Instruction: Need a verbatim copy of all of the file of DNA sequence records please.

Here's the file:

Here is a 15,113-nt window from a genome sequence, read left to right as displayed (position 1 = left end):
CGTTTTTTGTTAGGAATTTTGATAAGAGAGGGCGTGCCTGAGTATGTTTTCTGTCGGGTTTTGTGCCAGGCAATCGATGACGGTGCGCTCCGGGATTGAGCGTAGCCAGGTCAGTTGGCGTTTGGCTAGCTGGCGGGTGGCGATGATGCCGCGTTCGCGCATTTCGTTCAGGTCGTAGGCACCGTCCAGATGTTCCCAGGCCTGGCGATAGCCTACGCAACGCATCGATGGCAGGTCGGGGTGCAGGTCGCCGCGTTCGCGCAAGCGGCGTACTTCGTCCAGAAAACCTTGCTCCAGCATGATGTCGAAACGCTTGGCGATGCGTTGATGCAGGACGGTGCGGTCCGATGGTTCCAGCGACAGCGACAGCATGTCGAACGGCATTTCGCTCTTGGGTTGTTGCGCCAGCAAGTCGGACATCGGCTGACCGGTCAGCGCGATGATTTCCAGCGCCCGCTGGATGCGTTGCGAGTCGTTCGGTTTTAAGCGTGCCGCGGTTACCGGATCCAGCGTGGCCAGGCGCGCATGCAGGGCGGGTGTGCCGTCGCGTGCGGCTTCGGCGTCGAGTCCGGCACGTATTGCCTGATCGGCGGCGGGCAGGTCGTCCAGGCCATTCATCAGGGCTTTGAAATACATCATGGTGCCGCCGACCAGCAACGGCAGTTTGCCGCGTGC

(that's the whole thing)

Here is a 15,113-nt window from a genome sequence, read left to right as displayed (position 1 = left end):
CGTTTTTTGTTAGGAATTTTGATAAGAGAGGGCGTGCCTGAGTATGTTTTCTGTCGGGTTTTGTGCCAGGCAATCGATGACGGTGCGCTCCGGGATTGAGCGTAGCCAGGTCAGTTGGCGTTTGGCTAGCTGGCGGGTGGCGATGATGCCGCGTTCGCGCATTTCGTTCAGGTCGTAGGCACCGTCCAGATGTTCCCAGGCCTGGCGATAGCCTACGCAACGCATCGATGGCAGGTCGGGGTGCAGGTCGCCGCGTTCGCGCAAGCGGCGTACTTCGTCCAGAAAACCTTGCTCCAGCATGATGTCGAAACGCTTGGCGATGCGTTGATGCAGGACGGTGCGGTCCGATGGTTCCAGCGACAGCGACAGCATGTCGAACGGCATTTCGCTCTTGGGTTGTTGCGCCAGCAAGTCGGACATCGGCTGACCGGTCAGCGCGATGATTTCCAGCGCCCGCTGGATGCGTTGCGAGTCGTTCGGTTTTAAGCGTGCCGCGGTTACCGGATCCAGCGTGGCCAGGCGCGCATGCAGGGCGGGTGTGCCGTCGCGTGCGGCTTCGGCGTCGAGTCCGGCACGTATTGCCTGATCGGCGGCGGGCAGGTCGTCCAGGCCATTCATCAGGGCTTTGAAATACATCATGGTGCCGCCGACCAGCAACGGCAGTTTGCCGCGTGC